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PostPosted: Thu Feb 22, 2007 1:00 pm 
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Joined: Wed Jun 28, 2006 11:33 pm
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Location: York, Upper Canada
TheStar.com - Universal soldier on guard

A monument to the War of 1812's fallen is the only hint Victoria Square was
Toronto's first military cemetery.

Just to the west of the downtown in what is now the Fashion District is a large
park that was once the city's first military cemetery.
You wouldn't know that now, because the headstones and burial mounds are long
gone and the only reminder of what Victoria Square once was, is a monument in
the middle of the green space.

It commemorates soldiers who fell during the War of 1812, and particularly at
the Battle of York in 1813, when the Americans captured and burned the town.
The park is bounded by Portland and Bathurst Sts. and Niagara and Wellington
Sts. and over the course of its history, this parcel of land has mirrored the
growth, decay and renewal of the cityscape around it. As local historian Lisa
Dillon says, the site has been "both an object of commemoration and a victim of
neglect."

Dillon, who works for the city as a part-time curator at Mackenzie House and
also for the Multicultural Historical Society, created an exhibit about the park
two years ago while working for the city. A Toronto native, she studied history
at Queen's University and went on to do a master's in Museum Studies at the
University of Toronto.

"It is an enchanting space," Dillon says of the park. "It whispers stories of
19th-century life and death, and speaks to the values Torontonians have placed
on their collective history."

Somewhere under the grass and trees lies Katherine Simcoe, the infant daughter
of Upper Canada's first lieutenant-governor, Sir John Graves Simcoe. Katherine
was the first person to be buried there, dying at the age of 15 months in 1794.
By the time the cemetery closed in 1863, she had been joined by 400 other
soldiers, their families and officials.

One of the strangest things interred there is the remains of two horses, shot
dead and buried by their distraught owner. Lieutenant-Colonel Francis Battersby,
a British officer ordered home after the War of 1812, couldn't bear the thought
of leaving his steeds behind, steadfastly refusing all offers to buy them.
He kept the garrison guessing about what he would do until the day of his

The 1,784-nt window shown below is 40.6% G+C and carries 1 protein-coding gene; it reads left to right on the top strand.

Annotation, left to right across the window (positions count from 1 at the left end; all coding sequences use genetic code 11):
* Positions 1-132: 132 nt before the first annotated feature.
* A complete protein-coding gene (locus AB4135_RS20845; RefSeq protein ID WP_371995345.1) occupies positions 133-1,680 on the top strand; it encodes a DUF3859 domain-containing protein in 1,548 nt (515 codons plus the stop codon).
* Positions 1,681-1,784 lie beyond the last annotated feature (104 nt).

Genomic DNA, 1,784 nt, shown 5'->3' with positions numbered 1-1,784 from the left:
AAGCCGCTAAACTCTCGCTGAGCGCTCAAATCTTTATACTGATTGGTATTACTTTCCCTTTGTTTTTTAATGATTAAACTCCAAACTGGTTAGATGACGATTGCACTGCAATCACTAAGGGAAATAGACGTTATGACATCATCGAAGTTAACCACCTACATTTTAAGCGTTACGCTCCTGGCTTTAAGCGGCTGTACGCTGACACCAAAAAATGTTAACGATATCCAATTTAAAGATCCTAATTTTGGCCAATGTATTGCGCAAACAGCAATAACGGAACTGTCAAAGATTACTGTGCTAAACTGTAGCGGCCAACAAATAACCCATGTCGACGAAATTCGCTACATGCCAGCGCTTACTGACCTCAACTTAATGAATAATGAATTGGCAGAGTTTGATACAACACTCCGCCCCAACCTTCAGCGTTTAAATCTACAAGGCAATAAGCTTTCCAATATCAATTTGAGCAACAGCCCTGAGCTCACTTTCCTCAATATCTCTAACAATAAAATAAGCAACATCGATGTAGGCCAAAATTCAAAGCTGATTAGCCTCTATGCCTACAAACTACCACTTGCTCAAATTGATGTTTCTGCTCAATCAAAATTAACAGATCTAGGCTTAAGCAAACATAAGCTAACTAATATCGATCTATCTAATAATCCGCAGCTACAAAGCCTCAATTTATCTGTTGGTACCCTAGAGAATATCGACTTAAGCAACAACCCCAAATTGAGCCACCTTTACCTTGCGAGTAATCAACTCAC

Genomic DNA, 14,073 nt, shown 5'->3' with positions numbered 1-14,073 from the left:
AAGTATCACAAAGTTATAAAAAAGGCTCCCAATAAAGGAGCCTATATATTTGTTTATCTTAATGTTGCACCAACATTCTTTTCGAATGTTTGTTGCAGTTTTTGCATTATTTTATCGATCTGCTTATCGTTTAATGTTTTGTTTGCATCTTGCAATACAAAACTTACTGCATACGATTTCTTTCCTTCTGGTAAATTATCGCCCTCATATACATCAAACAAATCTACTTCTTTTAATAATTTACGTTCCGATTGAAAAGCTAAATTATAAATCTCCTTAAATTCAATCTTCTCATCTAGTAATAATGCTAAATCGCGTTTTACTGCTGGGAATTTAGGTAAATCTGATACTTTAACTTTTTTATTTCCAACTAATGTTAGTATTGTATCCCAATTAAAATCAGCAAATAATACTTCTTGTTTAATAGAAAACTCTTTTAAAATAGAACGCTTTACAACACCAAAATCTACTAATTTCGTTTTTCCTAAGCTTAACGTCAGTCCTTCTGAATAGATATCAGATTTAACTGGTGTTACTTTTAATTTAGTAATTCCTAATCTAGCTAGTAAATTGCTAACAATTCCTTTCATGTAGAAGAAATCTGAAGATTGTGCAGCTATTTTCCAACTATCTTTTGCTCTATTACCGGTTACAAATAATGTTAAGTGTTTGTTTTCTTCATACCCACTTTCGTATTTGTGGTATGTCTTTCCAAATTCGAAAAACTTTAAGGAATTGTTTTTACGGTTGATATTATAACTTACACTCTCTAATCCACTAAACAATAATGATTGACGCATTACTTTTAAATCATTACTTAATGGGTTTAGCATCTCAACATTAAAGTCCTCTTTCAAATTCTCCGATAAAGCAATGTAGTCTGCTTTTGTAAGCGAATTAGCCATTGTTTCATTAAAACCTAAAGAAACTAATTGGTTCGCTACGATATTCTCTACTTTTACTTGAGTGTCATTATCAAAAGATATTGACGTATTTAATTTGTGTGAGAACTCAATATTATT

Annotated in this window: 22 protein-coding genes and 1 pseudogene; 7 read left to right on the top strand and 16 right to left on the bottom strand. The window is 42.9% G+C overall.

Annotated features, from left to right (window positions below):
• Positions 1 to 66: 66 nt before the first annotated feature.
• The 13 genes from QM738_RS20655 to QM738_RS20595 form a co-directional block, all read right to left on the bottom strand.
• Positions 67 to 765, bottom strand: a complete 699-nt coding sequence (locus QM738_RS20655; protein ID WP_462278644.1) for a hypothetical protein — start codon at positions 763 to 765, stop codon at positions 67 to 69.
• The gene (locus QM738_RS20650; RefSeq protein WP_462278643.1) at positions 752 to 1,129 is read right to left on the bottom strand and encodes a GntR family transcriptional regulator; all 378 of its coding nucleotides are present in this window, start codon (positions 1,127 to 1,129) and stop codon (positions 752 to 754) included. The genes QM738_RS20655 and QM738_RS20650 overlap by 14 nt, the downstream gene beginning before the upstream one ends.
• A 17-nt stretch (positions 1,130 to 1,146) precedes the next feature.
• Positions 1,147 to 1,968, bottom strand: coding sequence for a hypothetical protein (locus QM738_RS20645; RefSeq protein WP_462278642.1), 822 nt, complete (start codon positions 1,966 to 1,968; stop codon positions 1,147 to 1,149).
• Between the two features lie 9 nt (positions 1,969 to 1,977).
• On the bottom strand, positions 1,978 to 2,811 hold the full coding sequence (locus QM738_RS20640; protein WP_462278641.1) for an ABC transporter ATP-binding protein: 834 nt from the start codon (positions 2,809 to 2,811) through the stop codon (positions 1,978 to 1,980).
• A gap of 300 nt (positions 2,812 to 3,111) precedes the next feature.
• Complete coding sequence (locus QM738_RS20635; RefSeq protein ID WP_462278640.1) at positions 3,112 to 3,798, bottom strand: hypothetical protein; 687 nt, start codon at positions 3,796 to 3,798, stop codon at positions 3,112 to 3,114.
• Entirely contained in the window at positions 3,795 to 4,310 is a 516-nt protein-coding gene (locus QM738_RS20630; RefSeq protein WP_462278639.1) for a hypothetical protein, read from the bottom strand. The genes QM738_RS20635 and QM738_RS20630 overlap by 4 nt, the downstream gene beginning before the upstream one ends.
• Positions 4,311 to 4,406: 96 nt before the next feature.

departure, when with due ceremony and perhaps misty eyes he had them taken
to the cemetery, shot and buried where they fell.

Most of those interred there were civilians who died of disease, particularly in
the city's cholera epidemics of the 1830s. Most of the war dead would have come
from the single battle in late April 1813, when Americans occupied York for five
days and sacked the town in retreat. The engagement killed 157 British soldiers
and Canadian militia and another 320 Americans.

Many of those killed would have been buried where they fell or in mass graves,
but those who died of injuries later ended up in the garrison cemetery.
By 1863, the city had crept west, the cemetery was full and there was no land
around it to expand. The site was closed, the ground levelled off and more or
less abandoned.

A second military cemetery was opened briefly on what is now the Exhibition
grounds, but closed quickly because the ground was too wet. It was relocated not
far away.

Post-Confederation, the more affluent citizens moved away from the Victoria
Square area, and it gradually became rundown. Neglect and vandalism led to
smashed, looted graves and the once carefully groomed grounds became overgrown
with weeds and brush.
It wasn't until the 1880s that the city was embarrassed enough to clean up the
site.

The remaining headstones were moved to a memorial terrace along the park's
western edge, although they were later removed and put in storage. Sod was laid,
flowers planted and in an age when there were few public parks, Victoria Square
became a place for Sunday afternoon picnics.

In 1907, the sculpture that forms the centrepiece of the memorial in the park
was put up. It was designed by the renowned Canadian sculptor Walter Allward and
the work depicts an old soldier looking out over the cemetery.

As Dillon points out, he is not a famous historical figure, but rather a
"universal" soldier from the 1812 era. His left sleeve is empty, his head is
bald and stooped, and his face is lined. As she says, not a triumphant young
warrior, "but a weary and solemn veteran who can testify to the terror of war."
By the 1930s, the park was central to the neighbourhood again and in 1938, as
part of a Depression-era public works project, the city decided to put a wading
pool in the northwest corner. As earthmovers started to dig, passersby were
horrified to see bones sticking out of the piles of earth. The work was stopped
and the bones reinterred. The City Parks Commissioner said he believed the
graves were clustered in the southeastern part of the park and not in the area
where the pool would have gone.

The pool never was built and these days the rundown homes of the 1930s have been
replaced by tony condos and row houses.

In the corner where the wading pool would have been is a playground with
climbers, slides and monkey bars the sort of things that Sir John Graves
Simcoe's daughter Katherine might have enjoyed.


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